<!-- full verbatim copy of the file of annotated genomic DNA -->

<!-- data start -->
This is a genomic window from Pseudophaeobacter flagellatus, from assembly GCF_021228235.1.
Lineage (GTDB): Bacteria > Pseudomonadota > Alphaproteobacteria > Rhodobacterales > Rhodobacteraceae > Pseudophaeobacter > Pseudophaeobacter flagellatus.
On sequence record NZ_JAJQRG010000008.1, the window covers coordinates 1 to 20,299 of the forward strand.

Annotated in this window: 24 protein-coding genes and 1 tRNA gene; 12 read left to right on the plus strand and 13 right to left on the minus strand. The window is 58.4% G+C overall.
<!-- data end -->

This is a genomic window from Pseudophaeobacter flagellatus, from assembly GCF_021228235.1.
Lineage (GTDB): Bacteria > Pseudomonadota > Alphaproteobacteria > Rhodobacterales > Rhodobacteraceae > Pseudophaeobacter > Pseudophaeobacter flagellatus.
On sequence record NZ_JAJQRG010000008.1, the window covers coordinates 1 to 20,299 of the forward strand.

Annotated in this window: 24 protein-coding genes and 1 tRNA gene; 12 read left to right on the plus strand and 13 right to left on the minus strand. The window is 58.4% G+C overall.